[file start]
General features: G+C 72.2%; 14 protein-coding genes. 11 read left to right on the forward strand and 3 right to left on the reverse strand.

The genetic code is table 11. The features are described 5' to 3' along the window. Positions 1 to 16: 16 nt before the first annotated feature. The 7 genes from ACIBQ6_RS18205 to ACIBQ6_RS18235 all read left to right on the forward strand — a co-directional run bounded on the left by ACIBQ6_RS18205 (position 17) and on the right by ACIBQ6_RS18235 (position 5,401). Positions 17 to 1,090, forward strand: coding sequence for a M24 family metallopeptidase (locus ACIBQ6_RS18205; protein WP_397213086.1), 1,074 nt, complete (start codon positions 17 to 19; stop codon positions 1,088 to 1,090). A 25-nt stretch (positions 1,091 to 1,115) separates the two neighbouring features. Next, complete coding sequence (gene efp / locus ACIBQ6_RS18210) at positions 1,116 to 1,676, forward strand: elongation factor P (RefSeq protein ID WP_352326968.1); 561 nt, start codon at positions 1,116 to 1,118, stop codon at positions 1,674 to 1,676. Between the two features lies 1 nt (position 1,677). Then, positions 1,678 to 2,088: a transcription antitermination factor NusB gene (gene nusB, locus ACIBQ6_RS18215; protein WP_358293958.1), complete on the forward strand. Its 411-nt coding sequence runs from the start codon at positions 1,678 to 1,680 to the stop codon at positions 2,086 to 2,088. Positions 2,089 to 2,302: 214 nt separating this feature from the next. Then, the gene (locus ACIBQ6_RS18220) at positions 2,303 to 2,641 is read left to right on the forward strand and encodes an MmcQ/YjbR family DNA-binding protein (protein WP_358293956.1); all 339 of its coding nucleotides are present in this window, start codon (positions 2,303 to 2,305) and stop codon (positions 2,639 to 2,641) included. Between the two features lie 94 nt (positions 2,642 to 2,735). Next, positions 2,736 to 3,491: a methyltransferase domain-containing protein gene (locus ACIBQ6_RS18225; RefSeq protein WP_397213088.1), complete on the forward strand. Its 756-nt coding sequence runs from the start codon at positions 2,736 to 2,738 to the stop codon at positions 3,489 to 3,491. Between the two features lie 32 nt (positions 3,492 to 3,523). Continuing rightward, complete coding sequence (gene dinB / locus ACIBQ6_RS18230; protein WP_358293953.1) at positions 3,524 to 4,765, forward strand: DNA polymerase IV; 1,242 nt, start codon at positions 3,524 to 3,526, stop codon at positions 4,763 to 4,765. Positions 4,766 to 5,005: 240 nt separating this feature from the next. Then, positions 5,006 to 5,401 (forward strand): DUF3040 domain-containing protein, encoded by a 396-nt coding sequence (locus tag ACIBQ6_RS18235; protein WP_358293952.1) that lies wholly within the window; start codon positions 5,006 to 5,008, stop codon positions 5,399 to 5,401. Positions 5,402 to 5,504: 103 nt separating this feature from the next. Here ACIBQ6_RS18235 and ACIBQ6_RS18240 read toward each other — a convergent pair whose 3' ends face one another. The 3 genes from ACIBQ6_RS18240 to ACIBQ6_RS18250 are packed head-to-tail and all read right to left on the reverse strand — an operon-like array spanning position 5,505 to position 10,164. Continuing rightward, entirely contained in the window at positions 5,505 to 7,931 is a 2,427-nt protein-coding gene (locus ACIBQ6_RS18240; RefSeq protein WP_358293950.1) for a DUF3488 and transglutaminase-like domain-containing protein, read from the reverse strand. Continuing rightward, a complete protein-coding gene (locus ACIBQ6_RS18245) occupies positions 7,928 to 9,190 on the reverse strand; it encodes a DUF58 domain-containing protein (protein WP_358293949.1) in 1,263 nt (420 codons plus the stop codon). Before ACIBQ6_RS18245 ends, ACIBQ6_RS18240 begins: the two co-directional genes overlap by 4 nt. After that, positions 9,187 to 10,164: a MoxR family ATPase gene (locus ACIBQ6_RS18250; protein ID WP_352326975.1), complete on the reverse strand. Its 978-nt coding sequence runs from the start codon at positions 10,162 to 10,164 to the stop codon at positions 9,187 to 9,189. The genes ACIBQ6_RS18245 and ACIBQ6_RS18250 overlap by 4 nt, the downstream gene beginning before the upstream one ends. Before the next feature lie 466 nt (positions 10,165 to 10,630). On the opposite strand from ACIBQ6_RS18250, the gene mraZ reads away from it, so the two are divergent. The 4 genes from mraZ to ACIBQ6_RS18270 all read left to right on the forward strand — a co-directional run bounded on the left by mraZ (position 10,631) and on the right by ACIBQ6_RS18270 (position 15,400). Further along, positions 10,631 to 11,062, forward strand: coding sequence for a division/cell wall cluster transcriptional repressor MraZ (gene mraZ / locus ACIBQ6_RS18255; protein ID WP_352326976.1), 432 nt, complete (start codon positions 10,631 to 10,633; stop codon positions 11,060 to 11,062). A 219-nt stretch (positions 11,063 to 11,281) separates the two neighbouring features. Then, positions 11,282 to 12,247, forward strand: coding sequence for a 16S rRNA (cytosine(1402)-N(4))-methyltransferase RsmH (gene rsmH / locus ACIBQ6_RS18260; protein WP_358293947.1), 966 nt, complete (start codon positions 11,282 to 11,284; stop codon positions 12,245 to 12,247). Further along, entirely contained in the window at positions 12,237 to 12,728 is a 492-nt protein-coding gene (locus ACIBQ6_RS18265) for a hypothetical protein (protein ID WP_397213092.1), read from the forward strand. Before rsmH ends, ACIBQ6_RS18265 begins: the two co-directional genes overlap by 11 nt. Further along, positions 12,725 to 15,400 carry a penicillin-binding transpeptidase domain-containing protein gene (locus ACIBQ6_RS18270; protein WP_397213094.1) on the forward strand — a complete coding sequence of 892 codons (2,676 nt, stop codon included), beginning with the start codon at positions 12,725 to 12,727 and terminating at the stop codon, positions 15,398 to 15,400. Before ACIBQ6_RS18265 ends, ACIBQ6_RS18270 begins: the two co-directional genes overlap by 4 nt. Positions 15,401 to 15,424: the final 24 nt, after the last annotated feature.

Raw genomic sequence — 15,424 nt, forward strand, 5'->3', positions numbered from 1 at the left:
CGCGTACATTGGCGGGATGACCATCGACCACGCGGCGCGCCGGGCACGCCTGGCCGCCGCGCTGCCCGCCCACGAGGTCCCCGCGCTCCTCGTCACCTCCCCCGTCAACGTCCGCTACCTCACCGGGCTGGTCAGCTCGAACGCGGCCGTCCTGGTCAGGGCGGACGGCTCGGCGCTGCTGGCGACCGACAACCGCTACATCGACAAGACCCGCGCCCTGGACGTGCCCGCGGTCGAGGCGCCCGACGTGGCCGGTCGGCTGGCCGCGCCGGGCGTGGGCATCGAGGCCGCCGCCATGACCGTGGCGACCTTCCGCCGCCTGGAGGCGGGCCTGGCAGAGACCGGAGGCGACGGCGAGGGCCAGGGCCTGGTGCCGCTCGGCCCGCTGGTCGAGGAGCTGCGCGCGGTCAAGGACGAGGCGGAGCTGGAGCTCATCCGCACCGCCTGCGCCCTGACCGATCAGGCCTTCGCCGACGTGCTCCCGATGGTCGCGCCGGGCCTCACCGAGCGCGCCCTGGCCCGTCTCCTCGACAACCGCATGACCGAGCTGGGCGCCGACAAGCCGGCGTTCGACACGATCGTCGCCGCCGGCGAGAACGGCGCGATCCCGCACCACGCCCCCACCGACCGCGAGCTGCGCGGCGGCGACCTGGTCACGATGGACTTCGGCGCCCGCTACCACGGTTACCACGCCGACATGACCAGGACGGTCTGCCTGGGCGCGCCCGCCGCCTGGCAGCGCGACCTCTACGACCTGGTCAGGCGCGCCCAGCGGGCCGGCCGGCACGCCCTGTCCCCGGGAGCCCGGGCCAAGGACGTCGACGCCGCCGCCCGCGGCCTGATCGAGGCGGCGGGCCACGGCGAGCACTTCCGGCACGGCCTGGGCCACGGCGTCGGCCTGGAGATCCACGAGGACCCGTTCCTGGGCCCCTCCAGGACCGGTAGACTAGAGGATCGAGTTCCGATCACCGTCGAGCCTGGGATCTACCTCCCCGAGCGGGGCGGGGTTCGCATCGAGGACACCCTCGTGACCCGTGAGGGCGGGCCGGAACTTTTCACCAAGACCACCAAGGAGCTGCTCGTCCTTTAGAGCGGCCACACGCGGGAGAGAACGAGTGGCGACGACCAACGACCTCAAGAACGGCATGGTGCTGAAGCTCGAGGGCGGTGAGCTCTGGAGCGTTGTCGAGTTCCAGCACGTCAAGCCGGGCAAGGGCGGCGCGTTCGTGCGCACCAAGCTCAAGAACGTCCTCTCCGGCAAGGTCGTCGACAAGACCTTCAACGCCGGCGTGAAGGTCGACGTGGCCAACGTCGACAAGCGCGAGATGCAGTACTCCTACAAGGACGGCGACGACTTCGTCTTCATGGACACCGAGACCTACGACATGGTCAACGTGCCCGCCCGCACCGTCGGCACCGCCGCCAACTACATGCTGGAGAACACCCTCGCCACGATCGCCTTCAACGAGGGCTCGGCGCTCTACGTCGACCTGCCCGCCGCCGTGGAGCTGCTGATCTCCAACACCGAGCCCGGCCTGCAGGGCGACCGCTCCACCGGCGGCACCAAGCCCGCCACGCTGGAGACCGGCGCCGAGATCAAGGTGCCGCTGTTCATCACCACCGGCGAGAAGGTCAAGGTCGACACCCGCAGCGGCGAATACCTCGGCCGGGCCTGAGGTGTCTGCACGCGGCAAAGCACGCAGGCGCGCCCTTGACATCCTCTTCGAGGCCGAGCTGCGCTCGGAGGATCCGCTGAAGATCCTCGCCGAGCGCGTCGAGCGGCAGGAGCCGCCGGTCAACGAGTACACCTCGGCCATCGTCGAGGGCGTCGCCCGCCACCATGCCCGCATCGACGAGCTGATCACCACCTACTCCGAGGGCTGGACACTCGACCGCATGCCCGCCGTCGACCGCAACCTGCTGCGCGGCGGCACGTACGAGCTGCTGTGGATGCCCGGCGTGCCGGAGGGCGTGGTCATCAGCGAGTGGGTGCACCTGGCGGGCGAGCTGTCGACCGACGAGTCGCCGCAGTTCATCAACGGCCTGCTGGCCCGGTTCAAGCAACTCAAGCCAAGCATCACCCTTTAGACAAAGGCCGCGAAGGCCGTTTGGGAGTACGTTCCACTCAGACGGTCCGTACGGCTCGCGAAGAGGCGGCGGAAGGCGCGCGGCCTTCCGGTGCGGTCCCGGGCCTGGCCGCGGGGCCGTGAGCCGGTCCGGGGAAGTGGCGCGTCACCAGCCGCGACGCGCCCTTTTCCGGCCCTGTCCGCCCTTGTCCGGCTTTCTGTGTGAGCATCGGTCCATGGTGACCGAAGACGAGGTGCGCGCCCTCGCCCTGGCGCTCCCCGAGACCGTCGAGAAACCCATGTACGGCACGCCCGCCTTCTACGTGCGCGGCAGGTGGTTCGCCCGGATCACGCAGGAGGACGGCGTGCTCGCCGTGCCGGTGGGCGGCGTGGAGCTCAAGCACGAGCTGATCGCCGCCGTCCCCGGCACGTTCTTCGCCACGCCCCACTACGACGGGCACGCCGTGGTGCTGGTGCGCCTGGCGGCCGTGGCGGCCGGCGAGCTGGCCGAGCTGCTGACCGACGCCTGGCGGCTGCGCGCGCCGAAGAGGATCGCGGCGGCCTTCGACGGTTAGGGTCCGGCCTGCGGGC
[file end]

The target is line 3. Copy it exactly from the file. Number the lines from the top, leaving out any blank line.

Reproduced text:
Raw genomic sequence — 15,424 nt, forward strand, 5'->3', positions numbered from 1 at the left: